Interesting links (2011-11-20)
Best design information of the week: Chris Marget write a series on practical data center network designs (10GE servers connected to Nexus 5K) – Part 1 describes ToR Nexus 5596, Part 2 ToR Nexus 5548 and Part 3 a pair of Nexus 5548 with ToR FEX.
And here’s the rest of my Inbox collection:
Kill the Telcos – Save the Internet by Todd Hoff is a fantastic summary of an hour-long ranting between Jan Žorž, Greg Ferro and myself. I’m always amazed at how much some people can explain in just a few paragraphs.
How buggy can you get?
As if Greg’s and Ethan’s rants wouldn’t be enough (they’re both a must-read), here’s another bug: when you aggregate BGP routes and suppress the more specific ones, the suppression kicks in after a while. In the meantime, you have a nice route flap. Obviously the guys speeding up the BGP path selection code forgot an ancient code path that’s still triggered only every 30 seconds or so ... and of course some had to add another knob you can twist.
STP is not the problem, but FabricPath will fix it. A great overview article.
Virtual Subnet (VS) – another attempt to do L2 DCI, this time involving MPLS/VPN and BGP
Why I’ve finally had it with my Linux server. A fine Linux-distros-stink rant. Unfortunately most of the article is true.
Hadoop network design challenge – Brad Hedlund explains Clos architecture using real-life data center designs. This article inspired me to add the Clos architectures to the Data Center Fabric Architectures webinar. Thanks again, Brad!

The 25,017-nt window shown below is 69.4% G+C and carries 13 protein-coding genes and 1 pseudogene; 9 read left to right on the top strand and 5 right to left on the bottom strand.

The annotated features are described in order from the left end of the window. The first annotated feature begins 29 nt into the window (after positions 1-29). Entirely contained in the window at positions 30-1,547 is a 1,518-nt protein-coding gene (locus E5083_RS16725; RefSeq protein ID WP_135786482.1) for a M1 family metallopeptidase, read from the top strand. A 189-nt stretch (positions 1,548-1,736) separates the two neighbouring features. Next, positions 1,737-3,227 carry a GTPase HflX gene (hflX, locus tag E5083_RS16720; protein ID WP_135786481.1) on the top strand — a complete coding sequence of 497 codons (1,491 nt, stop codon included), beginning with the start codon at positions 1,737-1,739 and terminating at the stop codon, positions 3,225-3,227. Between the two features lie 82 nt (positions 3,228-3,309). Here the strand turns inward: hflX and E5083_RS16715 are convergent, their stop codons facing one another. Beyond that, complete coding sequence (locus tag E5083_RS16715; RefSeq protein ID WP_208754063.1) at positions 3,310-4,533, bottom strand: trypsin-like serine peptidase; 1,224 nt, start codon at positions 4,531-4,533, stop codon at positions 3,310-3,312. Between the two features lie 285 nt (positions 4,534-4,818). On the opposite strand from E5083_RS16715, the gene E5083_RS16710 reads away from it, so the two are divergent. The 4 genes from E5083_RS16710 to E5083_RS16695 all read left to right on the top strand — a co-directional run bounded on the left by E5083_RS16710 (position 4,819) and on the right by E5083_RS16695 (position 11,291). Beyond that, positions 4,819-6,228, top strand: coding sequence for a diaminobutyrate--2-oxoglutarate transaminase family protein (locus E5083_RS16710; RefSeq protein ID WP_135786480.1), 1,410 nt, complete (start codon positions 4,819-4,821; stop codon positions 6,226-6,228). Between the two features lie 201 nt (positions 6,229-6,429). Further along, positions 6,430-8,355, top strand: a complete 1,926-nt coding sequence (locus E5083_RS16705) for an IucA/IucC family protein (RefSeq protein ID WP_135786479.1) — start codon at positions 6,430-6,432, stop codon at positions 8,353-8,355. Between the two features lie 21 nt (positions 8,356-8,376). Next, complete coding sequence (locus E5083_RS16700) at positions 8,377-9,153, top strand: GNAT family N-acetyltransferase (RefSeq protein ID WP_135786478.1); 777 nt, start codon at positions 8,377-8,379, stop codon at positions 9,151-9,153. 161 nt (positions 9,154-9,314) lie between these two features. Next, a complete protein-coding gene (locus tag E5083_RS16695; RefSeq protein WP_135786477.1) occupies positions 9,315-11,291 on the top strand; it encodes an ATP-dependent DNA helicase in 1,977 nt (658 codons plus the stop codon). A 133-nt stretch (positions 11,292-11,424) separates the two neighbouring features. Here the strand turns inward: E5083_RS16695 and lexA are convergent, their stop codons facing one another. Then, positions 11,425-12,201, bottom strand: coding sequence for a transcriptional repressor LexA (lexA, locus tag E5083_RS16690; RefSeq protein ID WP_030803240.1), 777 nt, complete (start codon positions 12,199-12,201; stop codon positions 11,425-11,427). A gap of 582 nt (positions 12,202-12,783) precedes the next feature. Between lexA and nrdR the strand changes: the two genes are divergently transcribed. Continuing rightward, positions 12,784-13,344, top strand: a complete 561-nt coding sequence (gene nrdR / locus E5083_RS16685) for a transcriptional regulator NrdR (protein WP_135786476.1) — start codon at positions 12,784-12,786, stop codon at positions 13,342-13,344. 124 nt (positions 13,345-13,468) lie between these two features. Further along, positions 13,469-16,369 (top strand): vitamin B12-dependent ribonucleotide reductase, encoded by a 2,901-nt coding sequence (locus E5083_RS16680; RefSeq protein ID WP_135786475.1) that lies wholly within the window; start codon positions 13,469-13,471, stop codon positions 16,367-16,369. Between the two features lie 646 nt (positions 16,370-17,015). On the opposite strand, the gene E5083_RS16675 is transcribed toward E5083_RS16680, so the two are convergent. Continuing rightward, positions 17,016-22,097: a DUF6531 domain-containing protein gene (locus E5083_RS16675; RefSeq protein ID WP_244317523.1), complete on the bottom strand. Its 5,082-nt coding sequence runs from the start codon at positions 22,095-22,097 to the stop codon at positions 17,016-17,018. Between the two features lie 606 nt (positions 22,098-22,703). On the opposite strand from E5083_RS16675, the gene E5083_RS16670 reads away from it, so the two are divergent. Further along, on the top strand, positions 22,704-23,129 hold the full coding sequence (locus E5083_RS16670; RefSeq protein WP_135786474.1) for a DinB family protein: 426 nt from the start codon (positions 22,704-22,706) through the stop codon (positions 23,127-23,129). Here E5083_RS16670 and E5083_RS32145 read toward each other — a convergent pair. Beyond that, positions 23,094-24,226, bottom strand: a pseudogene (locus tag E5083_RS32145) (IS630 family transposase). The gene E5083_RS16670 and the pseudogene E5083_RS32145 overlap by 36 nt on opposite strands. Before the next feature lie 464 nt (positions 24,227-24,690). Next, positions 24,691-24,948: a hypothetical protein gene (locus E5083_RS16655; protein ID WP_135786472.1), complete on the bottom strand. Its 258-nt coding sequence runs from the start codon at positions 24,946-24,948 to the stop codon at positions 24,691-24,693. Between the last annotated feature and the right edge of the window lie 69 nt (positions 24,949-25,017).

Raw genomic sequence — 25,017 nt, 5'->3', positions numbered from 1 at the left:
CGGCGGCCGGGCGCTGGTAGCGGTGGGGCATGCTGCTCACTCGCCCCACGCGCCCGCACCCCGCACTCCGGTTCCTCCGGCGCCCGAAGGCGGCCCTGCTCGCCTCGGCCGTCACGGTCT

IBM launched a 10GE switch with OpenFlow support. The specs look almost exactly the same as QFX3500 or Nexus 3048 with one important difference: IBM is the only one of the three companies mentioned in this paragraph that cares about IPv6 in the Data Center.
Infrastructure scalability pattern: partition by function or type. Another great scalability 101 article with the usual “this is how you do it with F5” twist.
In what ways is AWS better than its competitors? Part of the $1B answer: “they aren’t trying to recreate legacy DC environment.” So obvious, and so obviously ignored by everyone else.
Why will OpenStack falter asks the right question: what makes an open-source project successful. Read it, think about it, and apply the same reasoning to OpenFlow.
Why we moved off the cloud – the intractable problem is the performance variability.
Stack Overflow, a true cloudless bare-metal shop, is considering the merits of virtualization. In the end, the great answer to life and everything is “it depends” (or 42, if you prefer the HGU encoding).
From Monopoly to Marketplace – interesting perspective on the importance of pricing in private clouds.